The July 31 trade deadline is fast approaching, and it’s time for teams to start thinking about moves they want to make. Some will be getting their garage sale signs ready, while others will be scouring the market for additional pieces to help for an impending playoff push.
The Cleveland Indians fall into the latter group.
At 47-40, the Tribe sits in first place in the AL Central, but only by 2.5 games. Much of this is due to a good deal of under-performing through the first half of the season. Still, Cleveland is expected to be a buyer again, hoping to find some outside help to get back to the World Series.
Of course, you can’t be a buyer without being willing to part with some prized possessions. Likewise, the Indians have more than a few quality prospects which other teams will be aiming for.
While this is all to be expected, there’s one player the Tribe should be incredibly hesitant to move despite being in a win-now situation. Catcher Francisco Mejia is seen by many as one of the best prospects in baseball, and should be seen by the Indians as untouchable at the deadline.
There’s a good chance you’ve heard Mejia’s name a few times over the past season or two, even if you’re not an Indians fan. The Dominican just finished his second straight appearance in the MLB Futures game, and made headlines last summer with a 50-game hitting streak in the minors.
Currently, Mejia is boasting a .339/.382/.546 slash line in Double-A Akron, while also contributing 34 RBIs and nine home runs. Yet another successful season has resulted in his name being mentioned as one of the best prospects in baseball. Rankings from both Baseball Prospectus and ESPN’s Keith Law have Mejia placed in the top ten.
While the Indians likely love how quickly Mejia is ascending, they know this also means his name will be mentioned any time they attempt to make a trade. It’s a near-common belief that, if Cleveland wants to make an impact deal, it’ll be difficult to complete without moving its up-and-coming catcher.
As mentioned earlier, I can’t stress enough how badly the Tribe needs to resist including Mejia in trade talks.
Sure, it’ll be tough for Cleveland to make a significant deal without parting with prime prospects. At the same time, this is a team that doesn’t necessarily need an earth-shattering deal.
While the Indians left a lot to be desired in the first half, they shouldn’t feel as though they need go for broke at the deadline. Their bullpen is one of the league’s best. The offense has struggled, but due in part to typically consistent contributors hitting slumps. The starting pitching could be better, but did appear to be settling into a groove as the All-Star break approached.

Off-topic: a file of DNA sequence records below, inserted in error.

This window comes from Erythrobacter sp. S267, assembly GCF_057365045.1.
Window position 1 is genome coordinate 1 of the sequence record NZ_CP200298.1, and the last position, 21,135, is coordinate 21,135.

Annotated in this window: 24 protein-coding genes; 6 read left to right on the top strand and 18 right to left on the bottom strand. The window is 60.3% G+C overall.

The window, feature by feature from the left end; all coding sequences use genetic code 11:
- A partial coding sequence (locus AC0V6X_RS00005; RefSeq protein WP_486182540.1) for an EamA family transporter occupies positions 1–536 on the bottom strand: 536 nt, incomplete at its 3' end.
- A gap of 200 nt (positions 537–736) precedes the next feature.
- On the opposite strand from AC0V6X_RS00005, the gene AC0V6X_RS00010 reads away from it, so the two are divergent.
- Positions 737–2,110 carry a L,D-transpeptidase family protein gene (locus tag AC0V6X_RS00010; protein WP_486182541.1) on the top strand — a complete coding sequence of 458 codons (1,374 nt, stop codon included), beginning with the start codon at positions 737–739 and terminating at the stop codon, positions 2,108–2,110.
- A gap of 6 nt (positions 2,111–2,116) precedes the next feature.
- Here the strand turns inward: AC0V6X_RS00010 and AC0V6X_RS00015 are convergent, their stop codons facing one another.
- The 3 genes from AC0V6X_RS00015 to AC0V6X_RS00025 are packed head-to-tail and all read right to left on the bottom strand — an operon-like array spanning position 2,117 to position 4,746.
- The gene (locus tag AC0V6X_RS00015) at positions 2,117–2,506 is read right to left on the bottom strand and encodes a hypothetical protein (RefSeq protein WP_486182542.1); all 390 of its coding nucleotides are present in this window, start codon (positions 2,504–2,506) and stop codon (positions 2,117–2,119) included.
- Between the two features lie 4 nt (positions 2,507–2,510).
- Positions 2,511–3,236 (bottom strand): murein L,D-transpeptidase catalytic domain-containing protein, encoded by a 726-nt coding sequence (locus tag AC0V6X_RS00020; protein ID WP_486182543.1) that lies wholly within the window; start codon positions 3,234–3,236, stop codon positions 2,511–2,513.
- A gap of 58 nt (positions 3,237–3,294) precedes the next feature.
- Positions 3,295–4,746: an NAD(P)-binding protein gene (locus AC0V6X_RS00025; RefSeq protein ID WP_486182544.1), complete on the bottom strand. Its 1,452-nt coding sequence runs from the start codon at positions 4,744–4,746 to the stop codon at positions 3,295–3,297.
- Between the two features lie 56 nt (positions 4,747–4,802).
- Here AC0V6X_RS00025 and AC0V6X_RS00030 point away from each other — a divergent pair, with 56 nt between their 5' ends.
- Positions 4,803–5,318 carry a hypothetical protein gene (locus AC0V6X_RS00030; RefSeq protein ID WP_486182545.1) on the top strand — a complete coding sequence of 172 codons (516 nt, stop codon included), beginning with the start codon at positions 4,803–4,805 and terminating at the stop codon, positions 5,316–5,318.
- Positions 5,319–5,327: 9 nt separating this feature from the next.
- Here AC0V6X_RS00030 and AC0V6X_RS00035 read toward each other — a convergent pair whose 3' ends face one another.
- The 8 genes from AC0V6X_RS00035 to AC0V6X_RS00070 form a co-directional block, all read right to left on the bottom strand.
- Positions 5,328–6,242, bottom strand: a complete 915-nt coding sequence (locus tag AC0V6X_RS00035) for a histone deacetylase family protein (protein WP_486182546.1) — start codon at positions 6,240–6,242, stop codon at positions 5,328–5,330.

I’m not saying Cleveland should stand pat. Some moves should definitely be pursued, but this should be done without including Mejia.
With the team recently confirming the catcher isn’t quite ready to come up just yet – and may not be at the start of next year – some may feel as though he shouldn’t be hidden from trade talks. If he can’t help the team win the World Series this year, why not use him to see if you can acquire someone who can?
This is true, but I still can’t get on board with moving the best prospect in the farm, one who’s improving at an alarming pace.
On top of this, catcher still seems to be an area of concern with Cleveland. Though Mejia probably won’t get called up this season, there’s currently nothing standing in his way the second he’s deemed ready for the big leagues.
This likely won’t stop his name from being included in talks throughout the coming weeks. While I’d rather keep Mejia on board, if he is in a deal, it has to be an absolute home run. A prospect of his talent can’t be dealt in exchange for a half-season rental who can walk over the winter.
This is coming from someone who really wanted the Indians to hang on to former top prospect Clint Frazier. However, dealing him last summer was made acceptable due to the fact the player Cleveland received in return – Andrew Miller – was a top-tier reliever who’s under contract through 2018.
The same type of returns would have to be provided to convince me moving Mejia is a good call. If the Indians trade him, it has to be for someone who not only can help now, but who will be around next year and potentially the year after.
Bottom line – I have no problem with the Indians swinging a deal for a late-season rental. Just as long as Mejia’s name isn’t included in said deal.